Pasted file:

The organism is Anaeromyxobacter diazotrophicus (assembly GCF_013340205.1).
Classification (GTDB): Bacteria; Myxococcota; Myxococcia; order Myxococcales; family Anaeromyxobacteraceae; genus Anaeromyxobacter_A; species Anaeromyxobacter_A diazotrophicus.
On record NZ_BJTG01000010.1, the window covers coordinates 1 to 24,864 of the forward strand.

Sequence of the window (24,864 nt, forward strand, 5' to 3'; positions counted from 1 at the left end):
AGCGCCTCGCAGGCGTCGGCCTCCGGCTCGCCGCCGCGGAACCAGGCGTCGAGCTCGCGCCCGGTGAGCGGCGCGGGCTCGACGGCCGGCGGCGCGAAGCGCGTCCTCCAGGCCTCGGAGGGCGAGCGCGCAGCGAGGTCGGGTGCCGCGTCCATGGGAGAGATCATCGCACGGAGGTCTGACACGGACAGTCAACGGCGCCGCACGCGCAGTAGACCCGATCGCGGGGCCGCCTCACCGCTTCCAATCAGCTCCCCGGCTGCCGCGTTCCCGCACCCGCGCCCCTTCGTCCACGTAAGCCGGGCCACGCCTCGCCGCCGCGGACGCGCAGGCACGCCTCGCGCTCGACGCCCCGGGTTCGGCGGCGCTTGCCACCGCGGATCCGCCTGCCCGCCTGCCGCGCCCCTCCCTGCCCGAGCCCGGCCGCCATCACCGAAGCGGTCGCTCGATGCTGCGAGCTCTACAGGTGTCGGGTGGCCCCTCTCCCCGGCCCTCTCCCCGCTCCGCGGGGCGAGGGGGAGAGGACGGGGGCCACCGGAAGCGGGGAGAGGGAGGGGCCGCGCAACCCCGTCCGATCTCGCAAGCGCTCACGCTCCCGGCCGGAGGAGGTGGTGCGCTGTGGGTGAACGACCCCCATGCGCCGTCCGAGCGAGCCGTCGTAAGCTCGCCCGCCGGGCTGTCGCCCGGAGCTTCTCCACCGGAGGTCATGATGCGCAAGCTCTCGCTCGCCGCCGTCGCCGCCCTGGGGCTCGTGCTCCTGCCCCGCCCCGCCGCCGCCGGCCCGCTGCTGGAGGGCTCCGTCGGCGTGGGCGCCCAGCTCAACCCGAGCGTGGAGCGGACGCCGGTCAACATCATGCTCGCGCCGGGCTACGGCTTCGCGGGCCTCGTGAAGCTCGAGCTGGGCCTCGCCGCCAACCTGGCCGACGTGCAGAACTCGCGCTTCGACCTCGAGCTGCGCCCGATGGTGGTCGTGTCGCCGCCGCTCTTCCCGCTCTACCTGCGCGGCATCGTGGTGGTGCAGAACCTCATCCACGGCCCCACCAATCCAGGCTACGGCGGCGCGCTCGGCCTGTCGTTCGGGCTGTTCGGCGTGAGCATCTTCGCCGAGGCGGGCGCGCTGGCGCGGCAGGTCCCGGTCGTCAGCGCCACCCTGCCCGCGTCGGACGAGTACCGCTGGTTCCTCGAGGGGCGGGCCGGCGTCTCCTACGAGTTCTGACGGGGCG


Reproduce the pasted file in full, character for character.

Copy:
The organism is Anaeromyxobacter diazotrophicus (assembly GCF_013340205.1).
Classification (GTDB): Bacteria; Myxococcota; Myxococcia; order Myxococcales; family Anaeromyxobacteraceae; genus Anaeromyxobacter_A; species Anaeromyxobacter_A diazotrophicus.
On record NZ_BJTG01000010.1, the window covers coordinates 1 to 24,864 of the forward strand.

Sequence of the window (24,864 nt, forward strand, 5' to 3'; positions counted from 1 at the left end):
AGCGCCTCGCAGGCGTCGGCCTCCGGCTCGCCGCCGCGGAACCAGGCGTCGAGCTCGCGCCCGGTGAGCGGCGCGGGCTCGACGGCCGGCGGCGCGAAGCGCGTCCTCCAGGCCTCGGAGGGCGAGCGCGCAGCGAGGTCGGGTGCCGCGTCCATGGGAGAGATCATCGCACGGAGGTCTGACACGGACAGTCAACGGCGCCGCACGCGCAGTAGACCCGATCGCGGGGCCGCCTCACCGCTTCCAATCAGCTCCCCGGCTGCCGCGTTCCCGCACCCGCGCCCCTTCGTCCACGTAAGCCGGGCCACGCCTCGCCGCCGCGGACGCGCAGGCACGCCTCGCGCTCGACGCCCCGGGTTCGGCGGCGCTTGCCACCGCGGATCCGCCTGCCCGCCTGCCGCGCCCCTCCCTGCCCGAGCCCGGCCGCCATCACCGAAGCGGTCGCTCGATGCTGCGAGCTCTACAGGTGTCGGGTGGCCCCTCTCCCCGGCCCTCTCCCCGCTCCGCGGGGCGAGGGGGAGAGGACGGGGGCCACCGGAAGCGGGGAGAGGGAGGGGCCGCGCAACCCCGTCCGATCTCGCAAGCGCTCACGCTCCCGGCCGGAGGAGGTGGTGCGCTGTGGGTGAACGACCCCCATGCGCCGTCCGAGCGAGCCGTCGTAAGCTCGCCCGCCGGGCTGTCGCCCGGAGCTTCTCCACCGGAGGTCATGATGCGCAAGCTCTCGCTCGCCGCCGTCGCCGCCCTGGGGCTCGTGCTCCTGCCCCGCCCCGCCGCCGCCGGCCCGCTGCTGGAGGGCTCCGTCGGCGTGGGCGCCCAGCTCAACCCGAGCGTGGAGCGGACGCCGGTCAACATCATGCTCGCGCCGGGCTACGGCTTCGCGGGCCTCGTGAAGCTCGAGCTGGGCCTCGCCGCCAACCTGGCCGACGTGCAGAACTCGCGCTTCGACCTCGAGCTGCGCCCGATGGTGGTCGTGTCGCCGCCGCTCTTCCCGCTCTACCTGCGCGGCATCGTGGTGGTGCAGAACCTCATCCACGGCCCCACCAATCCAGGCTACGGCGGCGCGCTCGGCCTGTCGTTCGGGCTGTTCGGCGTGAGCATCTTCGCCGAGGCGGGCGCGCTGGCGCGGCAGGTCCCGGTCGTCAGCGCCACCCTGCCCGCGTCGGACGAGTACCGCTGGTTCCTCGAGGGGCGGGCCGGCGTCTCCTACGAGTTCTGACGGGGCG